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Opinion ‘House of the Dragon’ offers Americans a new shot at a common culture

Paddy Considine as King Viserys Targaryen in a scene from "House of the Dragon," a prequel to "Game of Thrones." (HBO Max/AP)

If there’s one cultural consensus that still holds about “Game of Thrones,” it’s this: The series ended on such an awkward and maudlin note that it somehow squandered the immense cultural cachet the show had accumulated over the previous 72 episodes.

And yet, I’m still rooting for “House of the Dragon,” the “Game of Thrones” prequel that emerged from an intense bake-off process at HBO and premiered on Sunday, to be a massive success. It’s not just that “Game of Thrones” left behind unfinished conversations. Rather, the show seemed to mark the end of mass, sustained cultural debate period. However poorly “Game of Thrones” went out, we’re worse off for the void it left behind.

“House of the Dragon” turns back the clock from the original series, to an era before dragons went extinct, and when the Targaryens who rode them still ruled Westeros.

King Viserys Targaryen (Paddy Considine) came to the throne after a council of the realm’s nobles chose him as heir over Princess Rhaenys Velaryon (Eve Best). Because Viserys lacks a son, his legal heir appears to be his brother Daemon (Matt Smith), a charismatic but violent and impulsive man who serves his own appetite as much as the realm. Viserys’s daughter Rhaenyra (Milly Alcock as a teenager, Emma D’Arcy as an adult) might be a better fit for the role — if she can get it and keep it.

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At first glance — I’ve seen the first four episodes — “House of the Dragon” lacks some of the qualities that made “Game of Thrones” a great debating subject and intermittently great art.

The new series, at least as it starts out, is more family drama than expansive social tapestry. Yes, that family is House Targaryen, and the personality clashes between its members produce not merely awkward dinners but a civil war. Still, in the early going, “House of the Dragon” draws its conflict mainly from the claustrophobia of power.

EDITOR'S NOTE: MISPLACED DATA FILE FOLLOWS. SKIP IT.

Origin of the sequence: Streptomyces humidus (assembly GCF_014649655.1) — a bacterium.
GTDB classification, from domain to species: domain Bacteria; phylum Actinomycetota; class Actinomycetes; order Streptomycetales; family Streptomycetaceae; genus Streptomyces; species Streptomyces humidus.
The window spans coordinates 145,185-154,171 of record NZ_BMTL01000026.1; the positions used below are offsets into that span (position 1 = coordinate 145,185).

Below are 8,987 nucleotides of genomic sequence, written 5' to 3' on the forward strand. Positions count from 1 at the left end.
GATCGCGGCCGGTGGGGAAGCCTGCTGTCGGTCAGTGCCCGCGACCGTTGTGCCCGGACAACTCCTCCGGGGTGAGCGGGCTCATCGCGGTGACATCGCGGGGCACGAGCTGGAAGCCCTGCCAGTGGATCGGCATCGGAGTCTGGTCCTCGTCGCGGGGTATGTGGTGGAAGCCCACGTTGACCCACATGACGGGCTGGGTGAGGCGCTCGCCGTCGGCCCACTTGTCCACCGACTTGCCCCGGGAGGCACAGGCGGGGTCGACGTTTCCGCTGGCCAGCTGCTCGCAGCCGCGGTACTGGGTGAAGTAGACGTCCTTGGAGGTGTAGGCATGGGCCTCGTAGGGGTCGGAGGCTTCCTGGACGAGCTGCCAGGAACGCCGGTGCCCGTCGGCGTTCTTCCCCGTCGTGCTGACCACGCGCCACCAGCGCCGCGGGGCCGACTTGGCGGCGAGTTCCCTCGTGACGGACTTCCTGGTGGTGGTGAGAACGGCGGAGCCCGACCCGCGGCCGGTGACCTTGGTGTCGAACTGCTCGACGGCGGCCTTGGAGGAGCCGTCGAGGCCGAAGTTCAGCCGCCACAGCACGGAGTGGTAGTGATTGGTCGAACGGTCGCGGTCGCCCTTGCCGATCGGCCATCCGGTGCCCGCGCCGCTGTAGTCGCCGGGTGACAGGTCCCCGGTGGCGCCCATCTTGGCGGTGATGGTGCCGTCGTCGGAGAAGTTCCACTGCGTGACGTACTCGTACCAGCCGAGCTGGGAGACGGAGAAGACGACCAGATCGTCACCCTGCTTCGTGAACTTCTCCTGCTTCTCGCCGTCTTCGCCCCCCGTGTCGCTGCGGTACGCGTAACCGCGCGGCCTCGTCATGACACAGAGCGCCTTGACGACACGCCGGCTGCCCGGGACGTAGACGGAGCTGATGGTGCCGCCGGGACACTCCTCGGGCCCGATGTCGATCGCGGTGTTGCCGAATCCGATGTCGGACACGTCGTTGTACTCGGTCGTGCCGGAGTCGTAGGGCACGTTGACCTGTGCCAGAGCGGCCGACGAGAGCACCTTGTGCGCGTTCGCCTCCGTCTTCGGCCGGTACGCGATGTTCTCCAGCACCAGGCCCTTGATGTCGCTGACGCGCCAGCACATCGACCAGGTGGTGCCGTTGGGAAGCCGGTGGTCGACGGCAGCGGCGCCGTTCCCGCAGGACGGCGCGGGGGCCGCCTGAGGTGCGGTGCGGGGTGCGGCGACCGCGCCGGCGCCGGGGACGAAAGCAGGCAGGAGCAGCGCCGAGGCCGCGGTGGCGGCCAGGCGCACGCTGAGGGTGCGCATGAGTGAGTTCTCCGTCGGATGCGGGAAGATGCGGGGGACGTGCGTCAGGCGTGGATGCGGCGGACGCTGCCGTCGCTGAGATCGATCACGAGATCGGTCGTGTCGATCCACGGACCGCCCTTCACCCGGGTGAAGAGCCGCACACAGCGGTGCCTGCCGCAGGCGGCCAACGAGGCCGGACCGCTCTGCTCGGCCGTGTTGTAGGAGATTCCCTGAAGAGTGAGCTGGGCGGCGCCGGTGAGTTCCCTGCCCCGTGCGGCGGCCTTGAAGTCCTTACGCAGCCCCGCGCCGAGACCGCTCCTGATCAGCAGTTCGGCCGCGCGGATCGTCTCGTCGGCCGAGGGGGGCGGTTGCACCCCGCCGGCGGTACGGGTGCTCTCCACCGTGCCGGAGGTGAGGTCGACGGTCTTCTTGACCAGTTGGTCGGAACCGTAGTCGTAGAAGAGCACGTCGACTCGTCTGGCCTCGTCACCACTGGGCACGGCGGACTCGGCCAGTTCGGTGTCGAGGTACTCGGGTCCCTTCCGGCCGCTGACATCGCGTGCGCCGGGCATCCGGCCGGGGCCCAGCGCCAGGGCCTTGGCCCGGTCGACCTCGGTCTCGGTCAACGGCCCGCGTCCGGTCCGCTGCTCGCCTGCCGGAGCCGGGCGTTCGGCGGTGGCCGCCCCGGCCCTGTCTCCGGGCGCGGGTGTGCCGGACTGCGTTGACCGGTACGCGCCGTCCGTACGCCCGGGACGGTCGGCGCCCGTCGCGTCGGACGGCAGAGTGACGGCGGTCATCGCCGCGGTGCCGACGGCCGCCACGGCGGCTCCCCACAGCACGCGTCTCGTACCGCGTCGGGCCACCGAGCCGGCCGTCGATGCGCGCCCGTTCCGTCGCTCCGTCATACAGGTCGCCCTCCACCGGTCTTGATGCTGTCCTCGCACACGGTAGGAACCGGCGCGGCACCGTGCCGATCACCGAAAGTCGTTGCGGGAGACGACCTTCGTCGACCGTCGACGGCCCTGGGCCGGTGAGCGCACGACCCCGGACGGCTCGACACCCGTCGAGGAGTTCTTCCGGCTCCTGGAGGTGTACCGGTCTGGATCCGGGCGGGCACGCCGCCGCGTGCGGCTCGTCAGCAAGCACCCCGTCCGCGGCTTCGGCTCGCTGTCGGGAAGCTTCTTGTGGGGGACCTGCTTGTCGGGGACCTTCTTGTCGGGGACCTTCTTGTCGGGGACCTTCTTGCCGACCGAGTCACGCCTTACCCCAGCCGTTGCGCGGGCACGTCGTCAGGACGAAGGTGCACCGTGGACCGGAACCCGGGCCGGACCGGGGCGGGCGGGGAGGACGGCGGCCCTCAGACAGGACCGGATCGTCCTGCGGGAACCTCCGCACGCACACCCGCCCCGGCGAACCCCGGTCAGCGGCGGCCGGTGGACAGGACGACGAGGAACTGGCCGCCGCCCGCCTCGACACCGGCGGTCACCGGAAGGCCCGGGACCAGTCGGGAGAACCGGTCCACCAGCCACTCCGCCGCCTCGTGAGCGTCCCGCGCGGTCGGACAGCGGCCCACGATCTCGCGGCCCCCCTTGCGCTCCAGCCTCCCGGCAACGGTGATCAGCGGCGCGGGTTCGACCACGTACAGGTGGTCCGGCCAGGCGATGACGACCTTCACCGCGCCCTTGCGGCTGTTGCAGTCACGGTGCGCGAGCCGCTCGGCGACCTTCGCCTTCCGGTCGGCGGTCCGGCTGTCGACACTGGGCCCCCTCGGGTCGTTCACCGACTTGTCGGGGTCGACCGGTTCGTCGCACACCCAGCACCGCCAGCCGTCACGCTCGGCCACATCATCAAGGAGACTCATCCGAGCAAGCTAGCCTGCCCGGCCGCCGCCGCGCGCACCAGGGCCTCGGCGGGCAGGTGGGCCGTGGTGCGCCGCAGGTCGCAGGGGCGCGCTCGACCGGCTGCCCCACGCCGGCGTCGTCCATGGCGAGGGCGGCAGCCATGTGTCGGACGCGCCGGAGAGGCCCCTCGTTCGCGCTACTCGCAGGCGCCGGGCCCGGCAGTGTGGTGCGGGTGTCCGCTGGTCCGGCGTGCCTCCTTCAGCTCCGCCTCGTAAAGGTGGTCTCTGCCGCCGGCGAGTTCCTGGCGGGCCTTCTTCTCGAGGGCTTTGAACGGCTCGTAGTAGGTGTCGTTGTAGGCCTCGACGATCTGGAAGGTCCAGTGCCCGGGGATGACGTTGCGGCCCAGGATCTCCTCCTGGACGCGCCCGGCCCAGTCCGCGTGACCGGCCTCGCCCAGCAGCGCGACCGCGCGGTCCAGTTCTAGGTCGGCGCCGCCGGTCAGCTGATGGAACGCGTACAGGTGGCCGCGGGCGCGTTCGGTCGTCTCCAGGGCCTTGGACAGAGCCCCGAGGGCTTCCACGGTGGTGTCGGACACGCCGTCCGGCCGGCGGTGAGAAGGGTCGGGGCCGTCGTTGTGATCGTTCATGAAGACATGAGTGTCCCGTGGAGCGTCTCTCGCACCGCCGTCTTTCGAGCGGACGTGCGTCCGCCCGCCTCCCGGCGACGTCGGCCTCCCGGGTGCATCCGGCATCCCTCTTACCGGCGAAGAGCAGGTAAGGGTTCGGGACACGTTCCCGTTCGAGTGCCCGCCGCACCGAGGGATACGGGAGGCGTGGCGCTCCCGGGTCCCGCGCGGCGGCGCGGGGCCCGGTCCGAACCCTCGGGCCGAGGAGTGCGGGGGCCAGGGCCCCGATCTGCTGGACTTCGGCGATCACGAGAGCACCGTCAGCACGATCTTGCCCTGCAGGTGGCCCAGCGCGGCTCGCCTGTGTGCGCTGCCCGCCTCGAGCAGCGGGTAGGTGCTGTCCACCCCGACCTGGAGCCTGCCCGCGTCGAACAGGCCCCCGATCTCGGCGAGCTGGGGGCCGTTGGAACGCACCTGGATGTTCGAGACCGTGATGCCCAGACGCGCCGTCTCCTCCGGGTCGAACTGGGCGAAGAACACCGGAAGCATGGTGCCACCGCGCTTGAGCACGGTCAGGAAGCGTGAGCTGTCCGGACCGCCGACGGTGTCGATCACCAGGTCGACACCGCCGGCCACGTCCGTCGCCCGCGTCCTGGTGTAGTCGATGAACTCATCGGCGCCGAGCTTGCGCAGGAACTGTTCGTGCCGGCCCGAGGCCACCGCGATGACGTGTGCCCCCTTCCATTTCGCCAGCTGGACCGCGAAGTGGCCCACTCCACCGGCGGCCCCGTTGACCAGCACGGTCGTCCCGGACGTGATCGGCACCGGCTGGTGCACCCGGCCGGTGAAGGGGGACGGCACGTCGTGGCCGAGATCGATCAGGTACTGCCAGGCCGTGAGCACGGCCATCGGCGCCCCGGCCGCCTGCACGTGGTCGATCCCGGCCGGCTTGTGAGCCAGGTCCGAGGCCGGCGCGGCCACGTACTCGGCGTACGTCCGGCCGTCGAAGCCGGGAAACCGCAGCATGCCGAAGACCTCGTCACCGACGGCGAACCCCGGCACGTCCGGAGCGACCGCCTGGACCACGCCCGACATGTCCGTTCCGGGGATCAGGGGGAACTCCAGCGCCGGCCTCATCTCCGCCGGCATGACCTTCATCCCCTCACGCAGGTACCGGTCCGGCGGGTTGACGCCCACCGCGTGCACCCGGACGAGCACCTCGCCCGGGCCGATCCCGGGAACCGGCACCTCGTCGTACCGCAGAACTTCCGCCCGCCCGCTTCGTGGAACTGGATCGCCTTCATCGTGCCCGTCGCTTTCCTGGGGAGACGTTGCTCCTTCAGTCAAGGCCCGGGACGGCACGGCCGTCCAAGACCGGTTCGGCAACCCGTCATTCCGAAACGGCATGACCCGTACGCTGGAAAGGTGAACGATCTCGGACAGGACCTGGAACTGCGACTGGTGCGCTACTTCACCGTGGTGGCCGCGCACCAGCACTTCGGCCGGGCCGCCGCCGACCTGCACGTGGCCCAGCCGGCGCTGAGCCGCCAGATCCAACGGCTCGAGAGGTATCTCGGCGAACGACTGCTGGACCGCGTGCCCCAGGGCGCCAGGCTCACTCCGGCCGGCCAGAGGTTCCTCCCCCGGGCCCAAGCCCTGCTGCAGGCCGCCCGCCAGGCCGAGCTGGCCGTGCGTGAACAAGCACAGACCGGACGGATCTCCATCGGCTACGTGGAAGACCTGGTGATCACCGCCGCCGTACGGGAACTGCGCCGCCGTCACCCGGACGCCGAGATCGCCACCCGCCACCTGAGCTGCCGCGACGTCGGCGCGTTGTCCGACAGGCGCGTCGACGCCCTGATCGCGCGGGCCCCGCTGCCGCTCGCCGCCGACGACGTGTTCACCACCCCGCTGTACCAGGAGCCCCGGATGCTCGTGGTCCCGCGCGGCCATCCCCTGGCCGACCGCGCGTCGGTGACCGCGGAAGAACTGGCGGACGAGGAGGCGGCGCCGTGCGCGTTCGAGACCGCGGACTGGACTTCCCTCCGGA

And while the show features some strong performances, notably from Smith as Prince Daemon; Considine as his mournful, decidedly human-size brother, King Viserys; and Best as Princess Rhaenys, who might have ruled Westeros were it not for her gender, it lacks a figure ripe for audience identification. “House of the Dragon” has no Arya Stark for those of us who remember our tomboy pasts; no wickedly funny Tyrion Lannister for the jokesters in our midst; no Jon Snow or Daenerys Targaryen, like so many of us desperate to be recognized as worthy.

But “House of the Dragon” offers plenty to chew over — and plenty that’s relevant to current debates, in the same way “Game of Thrones” provided grist for arguments about sexual violence, the impact of trauma and the way empowerment can curdle into absolutism. It’s a series about what happens when the law runs up against personal impulse, about the difficulty of undoing long-established family dynamics, and yes, about gender and power. And if the George R.R. Martin books and stories “House of the Dragon” are based on are any guide, the show will take those themes to some productively unexpected places.

If audiences show up to have those discussions, that would be an encouraging development — or at least a respite from the current dolorous state of affairs, when real political debate is rarely to be found in our great deliberative bodies, and cultural warfare has grown disturbingly literal.

Mass culture has a useful role to play in these circumstances. By providing the public with a set of hypotheticals, shows such as “Game of Thrones” can provide an opportunity to debate big ideas, unencumbered by partisan rancor. Daenerys Targaryen, Cersei Lannister and Sansa Stark gave Americans powerful women who weren’t Hillary Clinton to argue over. It would be nice to be able to talk about the transfer of power and the character of public officials in a context outside of the ongoing Trump Show that has so dominated our lives.

If not “House of the Dragon,” maybe some other show or movie franchise will be the catalyst. But binge-watching has left audiences literally out of synch with one another, and a glut of programming means that everyone can vanish down content rabbit holes of their choice. Buzzy limited series such as “Tiger King,” “The Dropout” and “Mare of Easttown” might be great, but they don’t do what a series like “Game of Thrones” did, building a community discussion that continues from year to year. In the fractious year of 2022, it’ll take something as big and fiery as dragons to bring us all back together.